Michael R. Anderson, JD

Ascent Law LLC
8833 S. Redwood Road, Suite C
West Jordan, Utah
84088 United States

Telephone: (801) 676-5506

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Marriage Legal Help

Marriage Legal Help

For some couples embarking on marriage, it just makes more sense to consult with an attorney beforehand. There may be debts, property, or child custody issues at play. Family law attorneys can help you understand the marriage requirements in your state, draft a prenuptial agreement (or “prenup”), and provide legal assistance for other issues pertaining to marriage. That said, you may be able to get by with just a single attorney consultation, too. The following resources will help you better understand the process of hiring a family lawyer, learn about the most common reasons marrying couples hire attorneys, find legal counsel in your area, and more.

Getting Married: Do You Need a Lawyer?

The work of an attorney is not necessary for most marriages, but there are some instances where one or both of the parties should get legal help. If you need more information about marriage requirements or if one party is a foreign national, for example, an attorney can work with both partners together. But for other legal processes in which one or the other’s interests are at stake, such as a prenuptial agreement, each party needs to work with their own lawyer.

So while you don’t need a lawyer in most situations, it’s important to consult with one if you have any doubts or concerns about the legal ramifications of your marriage. For instance, those planning a destination wedding will need to know whether the marriage will be valid upon return to the United States and whether any special steps need to be taken.

Previous Marriages

If you were previously married, you will need to present the county clerk with either your divorce decree or former partner’s death certificate. So if you need copies of either, or if there are extenuating circumstances standing in the way, an attorney may be able to handle it for you. If you were in a common law marriage — in other words, your state recognizes a legal marriage in the absence of obtaining a marriage license — you may have to prove its validity (prior to the divorce or death).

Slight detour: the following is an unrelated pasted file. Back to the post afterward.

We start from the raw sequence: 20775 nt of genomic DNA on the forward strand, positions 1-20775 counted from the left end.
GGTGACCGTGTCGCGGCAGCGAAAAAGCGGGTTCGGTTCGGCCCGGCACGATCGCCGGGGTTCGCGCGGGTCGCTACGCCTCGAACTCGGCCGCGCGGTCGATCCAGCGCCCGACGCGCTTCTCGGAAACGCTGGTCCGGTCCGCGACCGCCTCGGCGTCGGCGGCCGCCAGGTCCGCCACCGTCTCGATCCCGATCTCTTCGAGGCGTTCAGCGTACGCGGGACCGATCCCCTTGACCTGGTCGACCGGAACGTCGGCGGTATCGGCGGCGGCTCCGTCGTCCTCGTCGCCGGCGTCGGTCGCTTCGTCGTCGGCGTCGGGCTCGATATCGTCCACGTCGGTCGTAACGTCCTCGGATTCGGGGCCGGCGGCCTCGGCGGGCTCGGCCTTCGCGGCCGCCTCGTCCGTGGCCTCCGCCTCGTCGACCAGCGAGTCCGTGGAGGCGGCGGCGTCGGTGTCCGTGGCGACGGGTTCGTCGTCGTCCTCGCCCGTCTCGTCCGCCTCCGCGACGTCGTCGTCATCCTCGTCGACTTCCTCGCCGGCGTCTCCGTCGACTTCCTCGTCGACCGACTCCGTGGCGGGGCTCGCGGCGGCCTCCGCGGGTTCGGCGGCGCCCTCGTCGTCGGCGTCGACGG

How to Find and Work with an Attorney

If you and/or your spouse-to-be have specific legal questions or would like to draft a prenuptial agreement, you will want to speak with a family law attorney experienced in marriage. Most family law attorneys also handle divorce, child custody, spousal support, and child support matters. You also want to make sure the attorney you hire is a good fit; the lawyer who helped your friend may not necessarily be the right one for you and your needs.

When you research lawyers, you’ll want to know something about their background and experience. You should find out how long they’ve practiced law; what types of cases they typically handle; whether they have handled a case like yours before; and their success rate. It’s also helpful to know the attorney’s legal approach; how they communicate with clients; and generally whether they would be a good fit for you personally.